Very little is known about the life of Richard of Holdingham. There was a Richard of Battle, who was a rector in Kent in 1260, and went on to be a prebend, or a cleric who received a salary from church revenues, until at least 1277. Later, from 1305 to his death in 1326, Richard of Battle was a canon of Hereford and prebendary of Norton (Harvey 9). Historian P.D.A. Harvey writes, “if Battle was his family name Holdingham might well have been where he was born or lived, and such an alternative surname would be normal at this time”(7). Indeed, there was a place named Holdingham, a village located near Lincolnshire, in England. Beyond dates and places of possible residence, there are only two other known things about Richard of Battle: he received a gift of venison in 1289 or 1290, and he paid some money to an unnamed servant (Harvey 9). This is not much of a biography, and it may be that the little that is here, is that of the wrong man. There is no way of knowing. Historians have given us the merger of Richard of Battle with Richard of Holdingham as truth. However, the only definite life of Richard of Holdingham is in the map he left behind.

The life of Richard of Holdingham must have been one of many loves. Animals, both real and imaginary, are as common as crab grass in an open field. Buildings, crudely drawn and mostly two-dimensional, are even more common. Rivers, like single strands in several great root systems, split the land into little, uneven slivers. People, many in imaginary forms, are found standing, sitting, speaking, and striking other people. These are the things of the world, and by placing them on the map, Richard of Holdingham shows his devotion. He also loves the stories, those myths that wrap around the living and give birth to all the dead before them. Historian P.D.A. Harvey writes, “The bulk of the general information on the Hereford Map comes from nine classical and later Latin authors”(42). This is a sign of Richard of Holdingham’s love of the past, its perceived greatness and continued influence over the present. Above all, though, the Hereford Map is a devotional to God. Christ, the son of God, presides at the top of the map over a court of angels. Biblical stories are scattered throughout and the map is orientated so that Jerusalem, the birthplace of Christianity, is in the center. This is not an accurate depiction of the world; it is a meditation on God, and the world God has created.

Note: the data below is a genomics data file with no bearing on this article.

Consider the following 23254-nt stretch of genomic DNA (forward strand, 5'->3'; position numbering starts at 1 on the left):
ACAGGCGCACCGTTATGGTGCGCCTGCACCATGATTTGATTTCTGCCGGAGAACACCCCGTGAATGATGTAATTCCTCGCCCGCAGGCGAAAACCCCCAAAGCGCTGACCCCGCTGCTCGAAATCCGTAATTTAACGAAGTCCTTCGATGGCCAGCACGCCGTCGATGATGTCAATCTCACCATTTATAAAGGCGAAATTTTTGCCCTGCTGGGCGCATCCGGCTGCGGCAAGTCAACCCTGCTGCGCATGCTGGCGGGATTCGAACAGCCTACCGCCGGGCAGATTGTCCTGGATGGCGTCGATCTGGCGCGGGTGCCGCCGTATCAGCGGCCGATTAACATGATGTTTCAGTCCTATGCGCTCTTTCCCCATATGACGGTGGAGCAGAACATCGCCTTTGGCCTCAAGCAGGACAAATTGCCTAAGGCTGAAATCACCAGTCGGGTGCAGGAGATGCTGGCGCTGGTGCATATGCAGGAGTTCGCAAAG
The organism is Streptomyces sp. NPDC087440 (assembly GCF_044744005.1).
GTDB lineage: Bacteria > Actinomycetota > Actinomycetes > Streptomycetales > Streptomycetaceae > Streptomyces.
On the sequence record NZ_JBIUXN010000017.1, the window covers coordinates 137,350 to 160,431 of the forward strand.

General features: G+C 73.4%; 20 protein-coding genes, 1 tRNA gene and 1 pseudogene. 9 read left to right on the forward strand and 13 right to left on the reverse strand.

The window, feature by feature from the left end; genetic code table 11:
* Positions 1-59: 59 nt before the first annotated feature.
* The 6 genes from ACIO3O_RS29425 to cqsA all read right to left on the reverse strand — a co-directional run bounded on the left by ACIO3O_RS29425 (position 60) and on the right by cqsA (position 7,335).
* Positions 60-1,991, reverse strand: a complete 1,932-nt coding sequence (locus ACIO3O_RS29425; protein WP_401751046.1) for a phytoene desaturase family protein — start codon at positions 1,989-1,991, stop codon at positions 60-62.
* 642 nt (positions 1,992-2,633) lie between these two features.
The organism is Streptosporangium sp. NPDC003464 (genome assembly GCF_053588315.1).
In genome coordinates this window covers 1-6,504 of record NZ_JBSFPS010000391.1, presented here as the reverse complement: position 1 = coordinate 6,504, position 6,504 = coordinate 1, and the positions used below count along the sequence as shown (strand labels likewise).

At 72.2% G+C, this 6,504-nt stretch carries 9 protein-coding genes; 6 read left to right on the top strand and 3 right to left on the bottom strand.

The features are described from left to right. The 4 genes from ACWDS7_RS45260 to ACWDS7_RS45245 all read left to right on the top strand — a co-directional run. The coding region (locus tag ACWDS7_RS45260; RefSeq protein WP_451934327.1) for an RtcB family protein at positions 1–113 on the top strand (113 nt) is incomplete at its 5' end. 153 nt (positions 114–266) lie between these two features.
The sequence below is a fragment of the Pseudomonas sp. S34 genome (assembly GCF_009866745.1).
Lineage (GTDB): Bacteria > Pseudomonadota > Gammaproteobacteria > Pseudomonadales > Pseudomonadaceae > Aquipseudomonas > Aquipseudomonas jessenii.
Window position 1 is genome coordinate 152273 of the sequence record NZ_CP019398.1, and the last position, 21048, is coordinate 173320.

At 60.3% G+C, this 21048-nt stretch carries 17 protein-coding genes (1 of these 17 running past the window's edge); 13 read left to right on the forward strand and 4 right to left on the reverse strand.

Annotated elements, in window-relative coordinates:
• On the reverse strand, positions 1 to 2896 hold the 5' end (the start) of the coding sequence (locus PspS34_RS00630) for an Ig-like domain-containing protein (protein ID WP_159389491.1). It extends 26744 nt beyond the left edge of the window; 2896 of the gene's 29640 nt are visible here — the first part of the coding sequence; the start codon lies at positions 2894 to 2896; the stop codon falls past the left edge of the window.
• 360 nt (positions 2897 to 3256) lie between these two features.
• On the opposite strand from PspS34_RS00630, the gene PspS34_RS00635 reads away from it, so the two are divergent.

Three centuries later, the famous cartographer Gerardus Mercator would use a Renaissance version of this very idea, defining “atlas” as “cosmographical meditations upon the creation of the universe, and the universe as created”(Wilford 85). This definition embodies the spirit of autobiography. First, there is meditation: a human activity done in order to see beyond the visible, material world. Second, there is “the universe as created,” which signals Mercator’s desire to be accurate to reality in his maps. Since autobiography is about life it must contain both of these activities. In the case of the Hereford Map, Richard of Holdingham dispenses with visual accuracy to show a greater one: the world as it is ordered by the love of God. Here, the art of God is imagined by Richard of Holdingham and then given form. Thus, the Hereford Map does what every great autobiography attempts to do: it lifts a single view of the world out of the commonplace, and into greatness.